KLM Royal Dutch Airlines

Voice Branding, UX Research, AI Voice Brand, Branding Strategy


The AI voice of KLM Royal Dutch Airlines

What does it take to design the (AI) voice of KLM? Create an on-brand voice profile through research into voice perception, a bottom-up approach to defining the KLM Voice Brand, and a data-driven approach to selecting voices to represent the brand and more.

In this journey, we focused on two languages (Dutch and English) to communicate with KLM clients worldwide through conversational channels, among other things.

To understand the brand identity, our team needed to learn about the brand culture, tone of voice, and central values. We researched people’s general impressions of the company and the KLM brand. We learned about the recognizable brand attributes that make KLM distinguishable and unique.

In the foundational research stage, we got familiar with the inside-out, identity-driven approach and strategy. The foundational research stage was an important and vital component of the process because the results would significantly impact our main goal, which supported existing rules and design systems. We don’t start from scratch, and we don’t want to overlook or change the effective and authentic core of the brand.

Once our discovery and orientation process was finished, we worked with KLM’s conversational and Branding team to define and align on setting concrete requirements, expectations, and constraints.

We worked closely together with KLM’s innovation, conversational, and branding team to brainstorm and strategize. Our task was to come up with a creative, inclusive, and effective approach to designing the (AI) voice of KLM.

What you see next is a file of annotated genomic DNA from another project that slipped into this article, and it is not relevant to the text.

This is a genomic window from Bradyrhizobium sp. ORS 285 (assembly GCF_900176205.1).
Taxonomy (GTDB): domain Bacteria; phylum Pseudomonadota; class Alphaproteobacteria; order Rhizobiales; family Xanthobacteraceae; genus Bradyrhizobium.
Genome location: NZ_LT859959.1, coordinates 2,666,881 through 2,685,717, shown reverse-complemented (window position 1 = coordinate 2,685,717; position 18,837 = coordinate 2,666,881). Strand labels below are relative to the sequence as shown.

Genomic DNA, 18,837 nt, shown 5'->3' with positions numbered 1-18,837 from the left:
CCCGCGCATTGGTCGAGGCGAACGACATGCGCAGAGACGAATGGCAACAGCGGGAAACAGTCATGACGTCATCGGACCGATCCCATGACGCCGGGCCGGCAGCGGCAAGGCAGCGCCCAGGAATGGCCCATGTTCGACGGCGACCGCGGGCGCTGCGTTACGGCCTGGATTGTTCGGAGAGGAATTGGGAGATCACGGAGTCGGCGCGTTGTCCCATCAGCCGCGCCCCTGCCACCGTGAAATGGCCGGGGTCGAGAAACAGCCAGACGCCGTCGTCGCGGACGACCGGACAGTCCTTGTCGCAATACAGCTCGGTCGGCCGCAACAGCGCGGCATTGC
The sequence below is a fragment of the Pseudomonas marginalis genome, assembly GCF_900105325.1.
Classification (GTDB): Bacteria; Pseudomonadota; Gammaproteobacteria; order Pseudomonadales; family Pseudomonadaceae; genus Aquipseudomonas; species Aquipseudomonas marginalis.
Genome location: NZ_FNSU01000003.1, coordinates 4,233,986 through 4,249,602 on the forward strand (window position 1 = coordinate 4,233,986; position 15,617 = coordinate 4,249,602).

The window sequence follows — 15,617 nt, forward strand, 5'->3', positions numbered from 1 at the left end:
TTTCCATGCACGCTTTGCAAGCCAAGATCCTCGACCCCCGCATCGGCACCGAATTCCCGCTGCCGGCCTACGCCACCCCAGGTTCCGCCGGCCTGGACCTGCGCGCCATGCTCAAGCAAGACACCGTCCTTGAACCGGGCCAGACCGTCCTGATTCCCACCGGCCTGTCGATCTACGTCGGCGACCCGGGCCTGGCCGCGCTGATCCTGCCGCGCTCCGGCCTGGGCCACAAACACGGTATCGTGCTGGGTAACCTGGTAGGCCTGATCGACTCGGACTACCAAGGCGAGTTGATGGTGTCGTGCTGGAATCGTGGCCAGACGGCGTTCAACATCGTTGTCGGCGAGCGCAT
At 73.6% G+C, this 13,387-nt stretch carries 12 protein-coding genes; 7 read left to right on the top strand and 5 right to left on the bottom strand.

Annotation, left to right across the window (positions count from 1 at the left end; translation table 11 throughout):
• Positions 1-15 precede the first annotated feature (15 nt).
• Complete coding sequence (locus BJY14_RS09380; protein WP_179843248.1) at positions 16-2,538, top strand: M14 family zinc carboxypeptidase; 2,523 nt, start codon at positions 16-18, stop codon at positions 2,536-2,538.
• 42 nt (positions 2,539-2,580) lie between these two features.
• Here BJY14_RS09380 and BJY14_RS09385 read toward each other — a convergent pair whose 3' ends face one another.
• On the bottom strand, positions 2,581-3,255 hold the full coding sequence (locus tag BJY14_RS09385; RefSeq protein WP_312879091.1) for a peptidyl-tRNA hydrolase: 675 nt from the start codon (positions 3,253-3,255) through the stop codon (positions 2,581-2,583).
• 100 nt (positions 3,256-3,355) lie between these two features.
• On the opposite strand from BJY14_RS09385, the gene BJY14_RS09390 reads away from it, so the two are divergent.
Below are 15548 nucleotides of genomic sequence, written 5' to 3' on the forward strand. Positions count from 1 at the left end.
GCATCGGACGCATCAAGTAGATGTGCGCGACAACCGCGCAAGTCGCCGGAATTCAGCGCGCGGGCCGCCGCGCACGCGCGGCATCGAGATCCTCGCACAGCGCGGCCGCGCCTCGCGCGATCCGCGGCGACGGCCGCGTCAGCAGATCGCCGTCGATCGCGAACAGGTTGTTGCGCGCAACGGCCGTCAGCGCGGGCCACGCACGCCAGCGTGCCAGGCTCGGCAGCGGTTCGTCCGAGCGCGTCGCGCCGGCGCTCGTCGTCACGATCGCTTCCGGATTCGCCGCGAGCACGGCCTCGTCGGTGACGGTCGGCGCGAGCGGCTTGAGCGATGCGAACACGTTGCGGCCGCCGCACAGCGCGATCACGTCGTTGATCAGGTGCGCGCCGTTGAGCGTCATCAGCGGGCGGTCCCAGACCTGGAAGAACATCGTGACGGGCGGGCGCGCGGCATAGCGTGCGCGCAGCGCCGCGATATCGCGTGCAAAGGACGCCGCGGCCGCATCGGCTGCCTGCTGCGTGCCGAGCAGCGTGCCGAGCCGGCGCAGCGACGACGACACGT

Our objective was to leverage the power of voice and speech to differentiate the brand, drive recognition and improve the conversational UX.

In this pathfinding and exploratory stage, we landed on the idea of allowing everybody who works for KLM to audition to potentially become “the” voice of KLM.

As with any voice branding process, we needed speech data for our research. We began looking for candidates and started collecting audio recordings. We also collected voice recordings at Amsterdam Schiphol Airport.
A pop-up studio was used where KLM employees could submit their speech data and record their voices. People could just walk in to record a script and participate in the project.

In total, more than 350 people participated. We could leverage a very rich dataset to research voice perception to define and design KLM’s Voice brand.

Our approach also included a systematic investigation of existing research into voice perception relevant to the KLM project. In this secondary research stage, we depend solely on existing data and experience.

By studying existing research, we collected relevant perceptual data to interpret with the team. We began to develop an initial understanding of how we could signal pivotal characteristics through voice and speech with which the brand wants to be identified and associated.

Additionally, we intuited that we would need at least two different voices, one for each language, to represent the brand. Although at this time, we didn’t exclude the possibility of using language transfer technologies.

As a result of our primary and secondary research efforts combined, we were able to define voice standards: an overview of relevant insights, requirements, and guidelines for further voice curation. We also defined initial speaking styles to signal on-brand characteristics and represent that brand effectively.